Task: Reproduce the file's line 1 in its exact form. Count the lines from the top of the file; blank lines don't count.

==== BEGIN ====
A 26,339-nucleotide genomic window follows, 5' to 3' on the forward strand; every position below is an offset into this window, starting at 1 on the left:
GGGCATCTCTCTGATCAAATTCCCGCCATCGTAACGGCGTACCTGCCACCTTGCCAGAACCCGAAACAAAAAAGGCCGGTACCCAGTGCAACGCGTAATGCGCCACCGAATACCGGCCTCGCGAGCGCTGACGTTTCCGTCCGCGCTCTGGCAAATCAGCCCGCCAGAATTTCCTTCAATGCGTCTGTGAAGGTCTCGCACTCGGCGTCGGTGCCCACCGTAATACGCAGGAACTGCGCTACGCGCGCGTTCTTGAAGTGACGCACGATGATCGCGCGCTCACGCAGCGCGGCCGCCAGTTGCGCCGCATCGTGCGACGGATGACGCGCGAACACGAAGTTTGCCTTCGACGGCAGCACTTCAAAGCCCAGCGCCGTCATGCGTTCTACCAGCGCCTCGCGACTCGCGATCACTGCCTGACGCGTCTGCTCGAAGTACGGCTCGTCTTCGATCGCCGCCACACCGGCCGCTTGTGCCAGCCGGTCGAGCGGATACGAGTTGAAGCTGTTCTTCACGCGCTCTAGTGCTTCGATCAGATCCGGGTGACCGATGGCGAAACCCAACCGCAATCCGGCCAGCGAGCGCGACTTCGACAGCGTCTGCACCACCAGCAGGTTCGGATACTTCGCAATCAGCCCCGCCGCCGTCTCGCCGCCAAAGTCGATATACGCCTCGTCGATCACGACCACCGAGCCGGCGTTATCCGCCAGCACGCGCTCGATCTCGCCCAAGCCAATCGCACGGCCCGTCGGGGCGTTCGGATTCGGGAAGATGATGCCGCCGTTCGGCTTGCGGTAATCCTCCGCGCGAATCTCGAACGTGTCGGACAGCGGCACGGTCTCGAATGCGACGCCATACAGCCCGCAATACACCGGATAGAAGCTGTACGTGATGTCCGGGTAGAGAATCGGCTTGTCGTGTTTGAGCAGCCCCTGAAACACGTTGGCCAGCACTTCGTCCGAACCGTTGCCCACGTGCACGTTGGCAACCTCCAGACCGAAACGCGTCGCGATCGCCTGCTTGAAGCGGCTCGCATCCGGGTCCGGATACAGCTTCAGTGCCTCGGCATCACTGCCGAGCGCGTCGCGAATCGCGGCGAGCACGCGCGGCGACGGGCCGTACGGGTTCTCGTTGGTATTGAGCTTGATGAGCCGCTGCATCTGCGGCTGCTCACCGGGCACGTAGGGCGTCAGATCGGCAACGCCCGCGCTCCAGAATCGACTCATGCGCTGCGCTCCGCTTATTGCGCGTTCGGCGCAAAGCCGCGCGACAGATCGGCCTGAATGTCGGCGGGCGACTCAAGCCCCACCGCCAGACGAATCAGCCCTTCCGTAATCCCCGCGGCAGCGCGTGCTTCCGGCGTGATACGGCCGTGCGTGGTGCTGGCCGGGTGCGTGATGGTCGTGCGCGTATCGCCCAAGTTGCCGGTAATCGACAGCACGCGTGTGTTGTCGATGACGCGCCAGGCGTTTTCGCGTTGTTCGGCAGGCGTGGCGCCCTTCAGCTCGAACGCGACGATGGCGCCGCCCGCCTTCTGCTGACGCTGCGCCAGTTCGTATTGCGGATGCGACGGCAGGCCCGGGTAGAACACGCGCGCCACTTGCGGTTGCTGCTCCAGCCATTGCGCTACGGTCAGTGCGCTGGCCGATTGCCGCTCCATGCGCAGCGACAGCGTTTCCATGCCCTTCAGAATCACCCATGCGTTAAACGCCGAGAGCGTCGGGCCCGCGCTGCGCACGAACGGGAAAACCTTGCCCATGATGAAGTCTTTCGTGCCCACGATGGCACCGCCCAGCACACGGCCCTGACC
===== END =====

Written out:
A 26,339-nucleotide genomic window follows, 5' to 3' on the forward strand; every position below is an offset into this window, starting at 1 on the left: